In the initial readings, the radiologists were provided with bi-parametric MRI scans including high b-value DWI and asked to identify the index lesion (i.e., the lesion with the highest PI-RADS score or the largest lesion if there were ≥ 2 lesions with the same score). First, the radiologists marked the index lesion with its PI-RADS score using the standard prostate reading template . Then the radiologists were provided with the decision of DL software overlaid on a T2-weighted image and asked to re-evaluate the scans to assess whether they changed their initial PI-RADS score. Likewise, the PI-RADS scores of the radiologists with the DL software were recorded in the same template. Supplementary Document S2 shows how radiologists read the cases with and without the DL software step by step.
Whole-mount histopathology and biopsy
All biopsy procedures involved a combination of transrectal 12-core systematic and 3–4-core MRI/ultrasound fusion-guided biopsies (Artemis, Eigen) following up-to-date evidence . Biopsy and whole-mount specimens were prepared and evaluated by a genitourinary pathologist with over 20 years of experience following international guidelines . The lesion with the highest Gleason score was defined as the index lesion. A lesion with a Gleason score ≥ 3 + 4 was defined as a clinically significant PCa following the 2014 International Society of Urological Pathology consensus .
The statistical analyses were performed using the SciPy library of the Python programming language. The continuous variables are presented using the mean and standard deviations with the minimum and maximum; the categorical and ordinal variables are presented with frequencies and percentages. The PI-RADS scores of the radiologists were calculated and compared on a scan level. The inter-rater agreement among the radiologists in PI-RADS scoring with and without the DL software was evaluated using Fleiss’ kappa ; the pair-wise inter-rater agreements were investigated using linearly weighted Cohen’s kappa . The kappa scores were interpreted as follows: a kappa score of < 20, a poor agreement; 21–40, a fair agreement; 41–60, a moderate agreement; 61–80, a good agreement; and 81–100, an excellent agreement. The kappa scores were compared following the prior work . We calculated the area under the receiver operating curve (AUROC) in assessing csPCa and compared the AUROCs using DeLong’s test. A p value less than 0.05 was accepted as significant.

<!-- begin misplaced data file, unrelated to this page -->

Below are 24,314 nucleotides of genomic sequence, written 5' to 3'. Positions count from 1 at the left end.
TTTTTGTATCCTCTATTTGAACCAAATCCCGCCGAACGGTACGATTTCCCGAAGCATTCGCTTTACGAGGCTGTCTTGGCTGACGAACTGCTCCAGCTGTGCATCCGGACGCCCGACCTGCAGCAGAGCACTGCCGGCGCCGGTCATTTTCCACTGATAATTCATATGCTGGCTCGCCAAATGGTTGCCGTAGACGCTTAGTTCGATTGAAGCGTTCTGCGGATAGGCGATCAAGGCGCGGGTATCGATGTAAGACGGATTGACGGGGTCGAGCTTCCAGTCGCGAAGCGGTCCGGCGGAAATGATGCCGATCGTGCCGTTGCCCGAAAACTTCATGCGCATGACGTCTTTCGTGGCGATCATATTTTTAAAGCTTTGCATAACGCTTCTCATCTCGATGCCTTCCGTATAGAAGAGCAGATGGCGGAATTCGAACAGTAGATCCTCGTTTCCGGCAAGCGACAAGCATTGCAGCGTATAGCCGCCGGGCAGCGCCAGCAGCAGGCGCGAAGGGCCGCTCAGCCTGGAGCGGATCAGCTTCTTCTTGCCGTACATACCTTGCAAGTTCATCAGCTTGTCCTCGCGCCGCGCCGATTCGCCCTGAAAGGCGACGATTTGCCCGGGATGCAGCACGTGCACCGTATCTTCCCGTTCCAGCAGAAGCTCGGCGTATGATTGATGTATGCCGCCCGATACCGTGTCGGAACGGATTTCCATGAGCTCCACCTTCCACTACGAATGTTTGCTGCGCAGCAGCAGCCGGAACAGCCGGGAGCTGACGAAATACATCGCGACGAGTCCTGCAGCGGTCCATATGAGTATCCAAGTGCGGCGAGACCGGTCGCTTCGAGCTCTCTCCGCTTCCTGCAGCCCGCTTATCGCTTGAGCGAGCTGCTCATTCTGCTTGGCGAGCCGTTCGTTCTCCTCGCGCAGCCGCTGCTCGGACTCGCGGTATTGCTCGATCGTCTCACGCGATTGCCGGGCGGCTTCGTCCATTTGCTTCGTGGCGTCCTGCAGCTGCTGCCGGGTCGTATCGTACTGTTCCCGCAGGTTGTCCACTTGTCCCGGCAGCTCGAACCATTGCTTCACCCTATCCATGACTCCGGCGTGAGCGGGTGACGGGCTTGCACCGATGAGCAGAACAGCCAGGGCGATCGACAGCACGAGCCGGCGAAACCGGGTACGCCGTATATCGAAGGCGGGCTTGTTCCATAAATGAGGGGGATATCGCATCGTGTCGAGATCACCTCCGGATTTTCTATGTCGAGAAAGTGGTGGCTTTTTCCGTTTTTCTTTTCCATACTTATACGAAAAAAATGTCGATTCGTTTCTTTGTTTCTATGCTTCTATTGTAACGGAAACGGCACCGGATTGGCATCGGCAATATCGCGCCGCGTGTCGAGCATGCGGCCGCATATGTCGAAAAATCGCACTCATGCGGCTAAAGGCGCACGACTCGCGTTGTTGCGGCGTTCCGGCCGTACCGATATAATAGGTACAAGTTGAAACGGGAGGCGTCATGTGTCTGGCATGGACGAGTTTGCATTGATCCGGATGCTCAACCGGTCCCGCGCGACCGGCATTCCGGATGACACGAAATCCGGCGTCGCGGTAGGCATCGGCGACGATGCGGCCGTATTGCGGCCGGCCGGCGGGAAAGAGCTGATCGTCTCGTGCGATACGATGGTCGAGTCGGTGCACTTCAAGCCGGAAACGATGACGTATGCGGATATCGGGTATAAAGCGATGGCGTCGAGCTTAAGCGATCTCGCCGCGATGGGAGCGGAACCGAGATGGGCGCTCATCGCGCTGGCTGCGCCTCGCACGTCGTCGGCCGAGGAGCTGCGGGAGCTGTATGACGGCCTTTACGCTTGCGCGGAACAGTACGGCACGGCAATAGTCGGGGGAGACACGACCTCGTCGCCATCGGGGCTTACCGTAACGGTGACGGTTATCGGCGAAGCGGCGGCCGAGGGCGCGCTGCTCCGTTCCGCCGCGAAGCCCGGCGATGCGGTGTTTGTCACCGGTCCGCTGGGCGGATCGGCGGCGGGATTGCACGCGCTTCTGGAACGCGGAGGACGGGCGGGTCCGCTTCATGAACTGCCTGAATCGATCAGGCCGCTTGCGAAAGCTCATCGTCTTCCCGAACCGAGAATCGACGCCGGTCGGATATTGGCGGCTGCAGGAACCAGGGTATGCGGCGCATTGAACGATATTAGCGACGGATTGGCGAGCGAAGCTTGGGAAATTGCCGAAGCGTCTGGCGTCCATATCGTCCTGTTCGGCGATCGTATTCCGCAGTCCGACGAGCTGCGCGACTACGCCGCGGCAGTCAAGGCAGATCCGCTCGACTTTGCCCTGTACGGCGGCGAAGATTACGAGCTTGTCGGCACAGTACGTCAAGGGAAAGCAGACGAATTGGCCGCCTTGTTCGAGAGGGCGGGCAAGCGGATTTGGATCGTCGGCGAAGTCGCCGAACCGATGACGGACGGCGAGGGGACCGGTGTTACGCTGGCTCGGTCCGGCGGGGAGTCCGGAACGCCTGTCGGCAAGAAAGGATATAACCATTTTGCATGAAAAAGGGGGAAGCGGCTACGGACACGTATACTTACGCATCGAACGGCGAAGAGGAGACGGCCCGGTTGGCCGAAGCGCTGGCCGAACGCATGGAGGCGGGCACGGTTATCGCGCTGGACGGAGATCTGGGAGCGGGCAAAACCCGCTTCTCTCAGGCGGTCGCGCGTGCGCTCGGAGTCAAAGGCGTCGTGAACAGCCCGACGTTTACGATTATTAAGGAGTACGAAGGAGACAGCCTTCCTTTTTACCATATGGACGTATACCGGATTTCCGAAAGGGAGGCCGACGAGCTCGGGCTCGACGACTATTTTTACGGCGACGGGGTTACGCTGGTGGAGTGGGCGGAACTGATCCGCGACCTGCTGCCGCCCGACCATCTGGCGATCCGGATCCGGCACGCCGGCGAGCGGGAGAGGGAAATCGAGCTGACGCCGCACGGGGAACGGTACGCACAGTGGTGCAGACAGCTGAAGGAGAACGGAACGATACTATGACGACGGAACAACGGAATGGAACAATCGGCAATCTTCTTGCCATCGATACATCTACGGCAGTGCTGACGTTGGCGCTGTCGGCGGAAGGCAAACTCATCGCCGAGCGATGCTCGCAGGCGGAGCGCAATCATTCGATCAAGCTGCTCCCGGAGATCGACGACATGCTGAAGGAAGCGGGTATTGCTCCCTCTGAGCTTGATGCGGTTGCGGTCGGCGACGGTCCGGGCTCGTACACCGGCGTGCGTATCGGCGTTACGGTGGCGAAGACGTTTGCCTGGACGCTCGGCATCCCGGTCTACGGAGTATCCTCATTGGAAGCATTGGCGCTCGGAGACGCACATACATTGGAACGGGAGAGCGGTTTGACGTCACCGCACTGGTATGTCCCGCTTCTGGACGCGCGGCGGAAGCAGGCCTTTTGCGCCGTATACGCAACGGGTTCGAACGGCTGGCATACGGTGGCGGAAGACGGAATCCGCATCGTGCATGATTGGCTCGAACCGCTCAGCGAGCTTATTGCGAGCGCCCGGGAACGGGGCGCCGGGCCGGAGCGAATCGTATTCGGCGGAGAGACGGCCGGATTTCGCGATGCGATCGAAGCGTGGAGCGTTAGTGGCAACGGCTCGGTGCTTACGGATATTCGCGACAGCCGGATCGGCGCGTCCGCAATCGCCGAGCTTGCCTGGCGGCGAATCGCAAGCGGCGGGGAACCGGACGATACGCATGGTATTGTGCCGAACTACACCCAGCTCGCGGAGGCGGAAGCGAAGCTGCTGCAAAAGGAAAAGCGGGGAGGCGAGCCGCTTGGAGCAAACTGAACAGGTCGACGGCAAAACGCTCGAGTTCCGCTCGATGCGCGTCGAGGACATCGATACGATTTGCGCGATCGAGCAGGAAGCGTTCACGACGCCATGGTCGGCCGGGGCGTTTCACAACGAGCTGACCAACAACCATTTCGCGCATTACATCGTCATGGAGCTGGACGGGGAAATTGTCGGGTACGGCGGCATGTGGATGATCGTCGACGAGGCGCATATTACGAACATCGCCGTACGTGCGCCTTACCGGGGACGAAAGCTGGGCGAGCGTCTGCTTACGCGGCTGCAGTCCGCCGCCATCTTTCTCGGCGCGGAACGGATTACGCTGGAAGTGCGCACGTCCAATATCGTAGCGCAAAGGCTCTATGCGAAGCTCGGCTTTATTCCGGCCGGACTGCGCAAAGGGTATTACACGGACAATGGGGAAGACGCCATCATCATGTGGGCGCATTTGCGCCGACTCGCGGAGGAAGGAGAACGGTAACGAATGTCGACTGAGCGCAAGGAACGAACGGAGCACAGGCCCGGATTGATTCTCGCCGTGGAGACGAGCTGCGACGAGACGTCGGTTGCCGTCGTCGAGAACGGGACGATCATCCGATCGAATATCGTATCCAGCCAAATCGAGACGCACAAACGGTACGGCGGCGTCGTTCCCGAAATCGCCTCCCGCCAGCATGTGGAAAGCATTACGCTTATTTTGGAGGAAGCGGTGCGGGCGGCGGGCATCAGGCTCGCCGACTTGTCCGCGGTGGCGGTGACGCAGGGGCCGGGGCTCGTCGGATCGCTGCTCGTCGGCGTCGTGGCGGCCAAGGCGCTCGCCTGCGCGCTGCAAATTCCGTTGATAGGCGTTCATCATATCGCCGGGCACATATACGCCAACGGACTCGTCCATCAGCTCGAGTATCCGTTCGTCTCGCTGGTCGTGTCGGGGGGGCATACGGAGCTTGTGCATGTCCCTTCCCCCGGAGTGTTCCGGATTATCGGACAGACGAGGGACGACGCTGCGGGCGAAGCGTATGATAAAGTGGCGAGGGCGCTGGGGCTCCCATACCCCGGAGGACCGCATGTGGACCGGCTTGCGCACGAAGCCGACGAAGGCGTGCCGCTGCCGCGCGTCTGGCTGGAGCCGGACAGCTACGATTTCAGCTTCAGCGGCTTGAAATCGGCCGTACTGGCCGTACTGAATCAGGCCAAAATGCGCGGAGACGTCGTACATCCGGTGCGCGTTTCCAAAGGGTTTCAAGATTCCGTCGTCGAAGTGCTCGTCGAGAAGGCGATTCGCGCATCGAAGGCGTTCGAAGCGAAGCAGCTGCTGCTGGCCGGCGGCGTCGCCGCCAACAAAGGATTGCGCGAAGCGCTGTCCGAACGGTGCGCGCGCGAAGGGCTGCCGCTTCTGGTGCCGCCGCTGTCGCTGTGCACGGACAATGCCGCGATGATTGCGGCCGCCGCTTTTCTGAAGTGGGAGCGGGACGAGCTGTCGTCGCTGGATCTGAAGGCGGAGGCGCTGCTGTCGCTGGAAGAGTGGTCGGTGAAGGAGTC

In all, 153 men with a mean age of 63.59 ± 7.56 years (range 53–80) were enrolled in the study. The mean prostate-specific antigen level of the men was 6.42 ± 3.87 ng/ml (range 2–24).
Of 153 men, 113 (75.16%) had a histopathology result, with 45 (29.41%) having clinically significant PCa identified by whole-mount pathology superseding the biopsy, 31 (20.26%) had nonsignificant PCa identified by whole-mount pathology (n = 5, 3.26%) or biopsy (n = 26, 16.99%), and 39 (25.49%) had a benign disease as identified by biopsy. The remaining 38 men (24.83%) had a PI-RADS score of ≤ 2 on MRI and ≥ 18 months of follow-up without any clinical, laboratory, or imaging evidence of PCa (Fig. 1).
The inter-rater agreement among the radiologist with and without the DL software
The PI-RADS scores assigned by the radiologists with and without DL are given in Fig. 2. Notably, the radiologists changed their initial PI-RADS scores in 1/153 (0.65%), 2/153 (1.3%), 0/153 (0%), and 3/153 (1.9%) of the patients with the DL software.